An elderly Miss Morrison recounts her life as the once young and beautiful opera singer Marcia Morney-then the toast of Napoleon III's Paris. One evening, she encounters an American voice ... See full summary »
Robert Z. Leonard
Mary Blake arrives at Blackie Norton's Paradise gambling hall and beer garden looking for work as a singer. Blackie embarrasses her by asking to see her legs, but does hire her. She faints from hunger. Nob Hill Socialite Jack Burley and Maestro Baldini of the Tivoli Opera House see her singing and offer her a chance to do opera, but Blackie has her under a two-year contract which she sorrowfully stands by. Later, when he makes up posters featuring Mary in tights, she does leave for the Tivoli. Blackie gets an injunction against Burley, but knocks out the process server when he hears Mary's performance as Marguerite in "Faust". She asks her to marry him and she agrees to go back to the Paradise as his kind of singer, but Blackie's childhood chum Father Tim intervenes. After Blackie slugs the priest, Mary leaves. She is soon the star of the Tivoli and Blackie's place is closed down. She sings a rousing "San Francisco" on behalf of the Paradise at the annual "Chicken Ball" and wins the ... Written by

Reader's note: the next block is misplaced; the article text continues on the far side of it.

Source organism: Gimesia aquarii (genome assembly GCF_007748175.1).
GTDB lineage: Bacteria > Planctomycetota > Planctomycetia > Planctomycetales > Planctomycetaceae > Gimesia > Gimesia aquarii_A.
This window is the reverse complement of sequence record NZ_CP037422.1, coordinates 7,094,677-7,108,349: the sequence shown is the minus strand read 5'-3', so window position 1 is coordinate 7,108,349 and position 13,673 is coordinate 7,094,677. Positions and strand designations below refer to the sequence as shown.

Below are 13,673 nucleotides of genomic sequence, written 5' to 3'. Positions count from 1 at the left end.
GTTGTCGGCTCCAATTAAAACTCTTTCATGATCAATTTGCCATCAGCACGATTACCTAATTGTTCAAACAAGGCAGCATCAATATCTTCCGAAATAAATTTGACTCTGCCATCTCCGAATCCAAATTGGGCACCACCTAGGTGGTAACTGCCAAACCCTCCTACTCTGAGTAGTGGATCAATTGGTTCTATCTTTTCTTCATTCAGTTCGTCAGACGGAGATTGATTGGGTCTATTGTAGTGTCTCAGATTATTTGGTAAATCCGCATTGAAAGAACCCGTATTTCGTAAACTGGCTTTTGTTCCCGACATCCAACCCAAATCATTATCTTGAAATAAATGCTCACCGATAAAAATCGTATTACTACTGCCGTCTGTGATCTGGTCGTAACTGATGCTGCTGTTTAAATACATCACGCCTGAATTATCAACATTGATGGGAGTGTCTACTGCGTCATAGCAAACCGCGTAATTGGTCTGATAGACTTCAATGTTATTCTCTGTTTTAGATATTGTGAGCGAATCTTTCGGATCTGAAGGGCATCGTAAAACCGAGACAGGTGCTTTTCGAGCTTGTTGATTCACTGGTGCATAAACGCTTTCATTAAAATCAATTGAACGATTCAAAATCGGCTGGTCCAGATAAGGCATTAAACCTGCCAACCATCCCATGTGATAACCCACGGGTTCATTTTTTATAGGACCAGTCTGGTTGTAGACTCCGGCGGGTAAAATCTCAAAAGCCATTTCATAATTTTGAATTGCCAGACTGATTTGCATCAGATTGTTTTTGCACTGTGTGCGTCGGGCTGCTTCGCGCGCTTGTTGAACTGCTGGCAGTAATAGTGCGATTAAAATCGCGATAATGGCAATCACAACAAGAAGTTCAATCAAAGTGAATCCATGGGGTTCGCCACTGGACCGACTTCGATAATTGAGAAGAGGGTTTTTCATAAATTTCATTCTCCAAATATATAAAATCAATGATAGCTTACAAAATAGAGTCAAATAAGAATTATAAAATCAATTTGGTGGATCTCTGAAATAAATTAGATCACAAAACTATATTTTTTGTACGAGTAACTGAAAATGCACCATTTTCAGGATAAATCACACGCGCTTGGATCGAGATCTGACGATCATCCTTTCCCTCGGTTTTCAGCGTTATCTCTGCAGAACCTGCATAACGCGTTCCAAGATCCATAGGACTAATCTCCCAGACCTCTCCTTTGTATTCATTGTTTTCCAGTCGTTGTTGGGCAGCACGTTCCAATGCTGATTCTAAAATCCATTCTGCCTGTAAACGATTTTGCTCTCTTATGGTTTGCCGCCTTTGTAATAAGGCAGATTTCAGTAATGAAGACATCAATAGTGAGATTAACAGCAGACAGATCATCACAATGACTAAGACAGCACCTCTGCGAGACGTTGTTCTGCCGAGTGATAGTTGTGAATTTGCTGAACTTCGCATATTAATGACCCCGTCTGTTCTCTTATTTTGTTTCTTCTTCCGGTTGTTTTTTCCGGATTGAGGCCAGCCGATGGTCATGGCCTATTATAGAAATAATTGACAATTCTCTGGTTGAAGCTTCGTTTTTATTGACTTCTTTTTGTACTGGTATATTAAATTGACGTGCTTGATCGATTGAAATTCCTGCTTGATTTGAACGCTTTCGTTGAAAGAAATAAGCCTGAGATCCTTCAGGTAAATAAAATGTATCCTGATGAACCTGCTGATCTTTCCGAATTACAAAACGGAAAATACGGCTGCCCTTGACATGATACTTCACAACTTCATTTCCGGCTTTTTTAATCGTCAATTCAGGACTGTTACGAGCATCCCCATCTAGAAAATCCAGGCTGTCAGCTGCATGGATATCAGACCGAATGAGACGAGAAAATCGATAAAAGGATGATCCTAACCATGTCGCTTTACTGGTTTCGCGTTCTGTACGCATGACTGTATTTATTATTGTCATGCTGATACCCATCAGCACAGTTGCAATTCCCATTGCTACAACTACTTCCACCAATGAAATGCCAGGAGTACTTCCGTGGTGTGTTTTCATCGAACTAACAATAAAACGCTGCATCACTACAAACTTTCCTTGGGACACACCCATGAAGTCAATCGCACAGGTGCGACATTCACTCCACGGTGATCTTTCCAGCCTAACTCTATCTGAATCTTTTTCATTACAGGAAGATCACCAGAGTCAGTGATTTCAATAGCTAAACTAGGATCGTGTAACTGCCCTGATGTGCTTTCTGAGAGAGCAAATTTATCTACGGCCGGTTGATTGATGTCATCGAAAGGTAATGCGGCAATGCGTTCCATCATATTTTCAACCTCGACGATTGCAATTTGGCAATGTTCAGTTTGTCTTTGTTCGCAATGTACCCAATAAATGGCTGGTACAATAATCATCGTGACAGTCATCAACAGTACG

Ed Stephan <firstname.lastname@example.org>
San Francisco, like so many other films from this era, just reminds me again how movies today have lost the art of the build-up. They just hit you over the head with mind-numbing action from frame one. Hollywood(and audiences of today) would do well to watch classics like "San Francisco", where story takes precedence over special effects and when the effects do come, they are in service to the story. And they mean so much more and have so much more impact when held back until the last possible moment. Why can't we allow ourselves to be immersed in the story? Or are we just too impatient for it now?
22 of 29 people found this review helpful.
Was this review helpful to you?